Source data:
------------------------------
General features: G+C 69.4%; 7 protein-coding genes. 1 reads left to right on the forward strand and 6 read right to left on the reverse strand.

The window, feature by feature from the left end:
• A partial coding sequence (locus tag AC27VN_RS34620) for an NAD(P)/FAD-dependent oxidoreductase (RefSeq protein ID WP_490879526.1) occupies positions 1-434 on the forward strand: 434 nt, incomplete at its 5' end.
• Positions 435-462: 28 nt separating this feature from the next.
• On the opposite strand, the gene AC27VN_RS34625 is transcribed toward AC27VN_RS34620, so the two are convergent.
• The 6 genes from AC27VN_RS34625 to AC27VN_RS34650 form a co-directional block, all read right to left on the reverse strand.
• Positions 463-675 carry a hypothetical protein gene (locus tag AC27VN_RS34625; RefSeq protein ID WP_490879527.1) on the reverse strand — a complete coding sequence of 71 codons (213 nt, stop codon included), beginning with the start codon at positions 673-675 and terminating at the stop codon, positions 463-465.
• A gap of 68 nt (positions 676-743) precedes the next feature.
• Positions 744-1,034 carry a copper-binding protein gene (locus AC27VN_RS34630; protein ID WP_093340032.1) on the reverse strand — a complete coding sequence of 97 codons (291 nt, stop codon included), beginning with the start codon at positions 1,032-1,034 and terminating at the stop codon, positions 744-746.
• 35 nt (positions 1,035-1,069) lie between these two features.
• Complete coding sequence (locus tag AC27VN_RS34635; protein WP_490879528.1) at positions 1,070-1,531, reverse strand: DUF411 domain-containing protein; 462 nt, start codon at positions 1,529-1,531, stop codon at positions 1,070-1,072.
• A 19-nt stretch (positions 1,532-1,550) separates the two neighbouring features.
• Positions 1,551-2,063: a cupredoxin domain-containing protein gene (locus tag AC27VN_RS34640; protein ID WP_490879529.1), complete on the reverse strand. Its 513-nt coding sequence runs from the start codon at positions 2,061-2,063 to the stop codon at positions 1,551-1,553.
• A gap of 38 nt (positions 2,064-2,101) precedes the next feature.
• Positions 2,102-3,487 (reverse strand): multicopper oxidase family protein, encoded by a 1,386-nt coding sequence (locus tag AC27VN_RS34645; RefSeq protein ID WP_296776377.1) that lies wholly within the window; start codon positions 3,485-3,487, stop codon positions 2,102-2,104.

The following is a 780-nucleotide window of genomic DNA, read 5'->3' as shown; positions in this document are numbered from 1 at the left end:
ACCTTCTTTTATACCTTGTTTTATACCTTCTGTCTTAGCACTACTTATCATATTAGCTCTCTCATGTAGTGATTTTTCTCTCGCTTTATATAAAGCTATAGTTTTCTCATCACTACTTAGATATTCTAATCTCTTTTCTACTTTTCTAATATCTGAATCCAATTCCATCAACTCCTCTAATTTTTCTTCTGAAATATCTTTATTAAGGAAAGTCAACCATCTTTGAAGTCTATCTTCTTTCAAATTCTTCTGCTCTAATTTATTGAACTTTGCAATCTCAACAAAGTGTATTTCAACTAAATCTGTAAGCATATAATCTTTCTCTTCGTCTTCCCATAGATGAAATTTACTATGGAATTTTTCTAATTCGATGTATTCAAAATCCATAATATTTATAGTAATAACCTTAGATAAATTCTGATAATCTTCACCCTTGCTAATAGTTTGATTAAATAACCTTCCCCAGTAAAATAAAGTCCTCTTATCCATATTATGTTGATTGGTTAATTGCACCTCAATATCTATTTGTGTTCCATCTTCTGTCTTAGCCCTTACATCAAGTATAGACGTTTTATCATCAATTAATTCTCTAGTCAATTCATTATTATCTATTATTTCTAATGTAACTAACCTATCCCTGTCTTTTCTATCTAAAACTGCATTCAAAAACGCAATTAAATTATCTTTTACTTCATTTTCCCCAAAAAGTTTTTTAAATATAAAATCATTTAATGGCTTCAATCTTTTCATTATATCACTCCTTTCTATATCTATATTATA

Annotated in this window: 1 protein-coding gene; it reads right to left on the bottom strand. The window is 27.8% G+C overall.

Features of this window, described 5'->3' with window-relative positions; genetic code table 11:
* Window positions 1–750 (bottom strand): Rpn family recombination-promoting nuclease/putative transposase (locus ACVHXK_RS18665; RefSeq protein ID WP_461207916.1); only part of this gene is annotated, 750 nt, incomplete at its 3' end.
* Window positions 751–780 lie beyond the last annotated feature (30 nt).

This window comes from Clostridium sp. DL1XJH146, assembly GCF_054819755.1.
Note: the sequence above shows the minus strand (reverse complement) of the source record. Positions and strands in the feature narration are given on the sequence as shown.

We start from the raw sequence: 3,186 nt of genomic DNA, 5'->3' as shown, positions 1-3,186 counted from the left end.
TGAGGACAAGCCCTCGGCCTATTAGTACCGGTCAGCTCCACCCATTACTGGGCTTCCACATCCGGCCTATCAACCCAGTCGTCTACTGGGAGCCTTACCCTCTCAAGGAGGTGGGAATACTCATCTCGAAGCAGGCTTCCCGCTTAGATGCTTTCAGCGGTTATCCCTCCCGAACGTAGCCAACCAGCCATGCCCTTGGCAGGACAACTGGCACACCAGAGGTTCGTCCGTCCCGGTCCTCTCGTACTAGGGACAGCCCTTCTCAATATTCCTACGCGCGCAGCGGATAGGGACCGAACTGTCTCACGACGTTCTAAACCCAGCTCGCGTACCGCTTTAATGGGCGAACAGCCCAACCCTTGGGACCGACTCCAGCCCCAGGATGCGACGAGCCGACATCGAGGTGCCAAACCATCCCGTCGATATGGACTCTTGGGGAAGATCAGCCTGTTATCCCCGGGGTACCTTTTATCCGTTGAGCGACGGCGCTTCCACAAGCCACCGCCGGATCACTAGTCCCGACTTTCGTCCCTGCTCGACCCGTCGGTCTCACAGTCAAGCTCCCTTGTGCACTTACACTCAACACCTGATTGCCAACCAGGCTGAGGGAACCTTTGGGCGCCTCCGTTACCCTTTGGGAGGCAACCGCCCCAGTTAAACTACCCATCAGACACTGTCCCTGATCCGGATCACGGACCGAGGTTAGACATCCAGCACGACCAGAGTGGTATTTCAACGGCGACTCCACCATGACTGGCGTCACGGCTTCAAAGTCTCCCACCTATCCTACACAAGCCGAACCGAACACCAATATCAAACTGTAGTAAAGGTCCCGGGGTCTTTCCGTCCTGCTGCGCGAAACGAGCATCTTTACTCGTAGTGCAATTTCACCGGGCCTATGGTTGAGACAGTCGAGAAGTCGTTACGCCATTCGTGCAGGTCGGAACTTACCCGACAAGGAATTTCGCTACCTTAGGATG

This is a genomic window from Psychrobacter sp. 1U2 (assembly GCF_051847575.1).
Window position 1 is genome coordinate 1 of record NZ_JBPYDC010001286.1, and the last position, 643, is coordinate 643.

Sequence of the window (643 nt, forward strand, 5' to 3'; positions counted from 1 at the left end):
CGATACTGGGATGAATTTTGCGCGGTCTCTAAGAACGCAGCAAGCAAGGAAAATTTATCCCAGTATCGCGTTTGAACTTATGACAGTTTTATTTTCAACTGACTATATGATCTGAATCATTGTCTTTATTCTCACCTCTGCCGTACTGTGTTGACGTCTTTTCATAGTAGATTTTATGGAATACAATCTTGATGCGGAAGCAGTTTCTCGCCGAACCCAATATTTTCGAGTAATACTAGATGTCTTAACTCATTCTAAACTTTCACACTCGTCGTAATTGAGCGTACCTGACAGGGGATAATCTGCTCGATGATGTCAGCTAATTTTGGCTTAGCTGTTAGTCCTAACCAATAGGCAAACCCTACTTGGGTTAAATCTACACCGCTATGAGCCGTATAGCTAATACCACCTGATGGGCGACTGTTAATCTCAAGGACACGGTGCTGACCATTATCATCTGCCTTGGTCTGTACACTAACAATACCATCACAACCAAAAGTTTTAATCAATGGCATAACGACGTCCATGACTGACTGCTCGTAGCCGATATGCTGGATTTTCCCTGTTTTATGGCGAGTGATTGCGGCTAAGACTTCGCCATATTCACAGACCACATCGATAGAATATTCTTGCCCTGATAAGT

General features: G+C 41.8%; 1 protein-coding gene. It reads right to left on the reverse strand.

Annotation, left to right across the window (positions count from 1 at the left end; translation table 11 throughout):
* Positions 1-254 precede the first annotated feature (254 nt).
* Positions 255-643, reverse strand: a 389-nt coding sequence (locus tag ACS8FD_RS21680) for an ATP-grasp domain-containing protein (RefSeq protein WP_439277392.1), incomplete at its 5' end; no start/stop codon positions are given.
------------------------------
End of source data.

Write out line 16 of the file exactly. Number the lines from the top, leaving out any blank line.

The following is a 780-nucleotide window of genomic DNA, read 5'->3' as shown; positions in this document are numbered from 1 at the left end: